The women learned about the fighting from watching television. When the first reports of casualties appeared, they began to get scared. On the morning of February 28, Shamsiyat called her son’s commander herself, and he told her everything was fine. That calmed her down a bit, but she still made sure to always keep her phone with her. The next day, she decided to take a nap after working a night shift and gave her phone to Khadizhat, who soon received a message: “Makhmud is gone.”
“He was my only child,” says Shamsiyat, wiping her tears. “They didn’t use to send only children to war. Why did this happen? I’m not young. I still check to see if he’s messaged me on WhatsApp. He told his grandmother that the other mothers were crying a lot. Apparently they knew where their children were being sent.”
Especially upsetting for the women are comments on social media from Ukrainians who claim Channanov set out to kill children. “He would never hurt anyone,” Shamsiyat insists. “He served his motherland, he took an oath. It was his duty — it was a job.”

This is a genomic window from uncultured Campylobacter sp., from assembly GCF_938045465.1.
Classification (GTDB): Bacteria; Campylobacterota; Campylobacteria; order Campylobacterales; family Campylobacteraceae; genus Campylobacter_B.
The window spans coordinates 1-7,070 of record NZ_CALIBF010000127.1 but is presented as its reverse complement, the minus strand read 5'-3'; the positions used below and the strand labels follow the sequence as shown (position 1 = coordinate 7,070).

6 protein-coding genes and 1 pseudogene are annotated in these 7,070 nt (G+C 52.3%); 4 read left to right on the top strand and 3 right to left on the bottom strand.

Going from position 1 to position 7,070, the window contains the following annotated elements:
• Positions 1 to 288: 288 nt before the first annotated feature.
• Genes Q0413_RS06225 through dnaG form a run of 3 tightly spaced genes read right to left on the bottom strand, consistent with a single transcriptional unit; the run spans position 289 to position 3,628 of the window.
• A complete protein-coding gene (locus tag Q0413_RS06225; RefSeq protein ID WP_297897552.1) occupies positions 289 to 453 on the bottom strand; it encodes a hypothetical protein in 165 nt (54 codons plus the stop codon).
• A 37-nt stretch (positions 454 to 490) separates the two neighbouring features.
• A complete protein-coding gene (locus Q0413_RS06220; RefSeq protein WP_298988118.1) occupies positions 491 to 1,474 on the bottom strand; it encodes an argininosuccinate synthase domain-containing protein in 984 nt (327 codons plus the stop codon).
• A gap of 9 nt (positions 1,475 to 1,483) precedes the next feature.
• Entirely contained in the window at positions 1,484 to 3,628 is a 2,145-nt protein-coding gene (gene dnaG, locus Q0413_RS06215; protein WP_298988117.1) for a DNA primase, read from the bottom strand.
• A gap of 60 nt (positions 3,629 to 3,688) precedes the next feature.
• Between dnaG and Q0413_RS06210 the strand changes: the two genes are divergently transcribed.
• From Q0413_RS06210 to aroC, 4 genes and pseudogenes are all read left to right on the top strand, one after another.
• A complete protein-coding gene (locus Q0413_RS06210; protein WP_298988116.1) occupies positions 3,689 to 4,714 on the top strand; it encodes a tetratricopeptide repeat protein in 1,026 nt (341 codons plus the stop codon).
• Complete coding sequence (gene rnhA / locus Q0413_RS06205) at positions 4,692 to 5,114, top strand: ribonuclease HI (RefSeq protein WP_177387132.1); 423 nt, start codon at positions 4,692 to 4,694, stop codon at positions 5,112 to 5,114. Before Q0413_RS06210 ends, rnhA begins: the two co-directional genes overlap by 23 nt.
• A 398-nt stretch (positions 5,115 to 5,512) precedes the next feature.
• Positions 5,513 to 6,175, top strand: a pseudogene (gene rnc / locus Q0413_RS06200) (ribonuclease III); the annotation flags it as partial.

Now the women deeply regret supporting Channanov’s decision to join the army. “If we had known, we’d have gotten him out of there,” said Khadizhat. “She put so much work into her child, just for him to turn 21 and…” She trails off.
As the women tell their story, the door opens and shuts several times. Once they’re done talking, the whole house is full of silent men. An old man with a gray beard starts taking out certificates recognizing Channanov’s achievements: one for football, one for athletics, one for participating in a summer camp, etc. A pile of sports medals chime against one another in his palm. Finally, the men bring in the final artifacts from his life: his military uniform and his Order of Courage, a silver cross in a red box. Nobody knows what he did to earn it.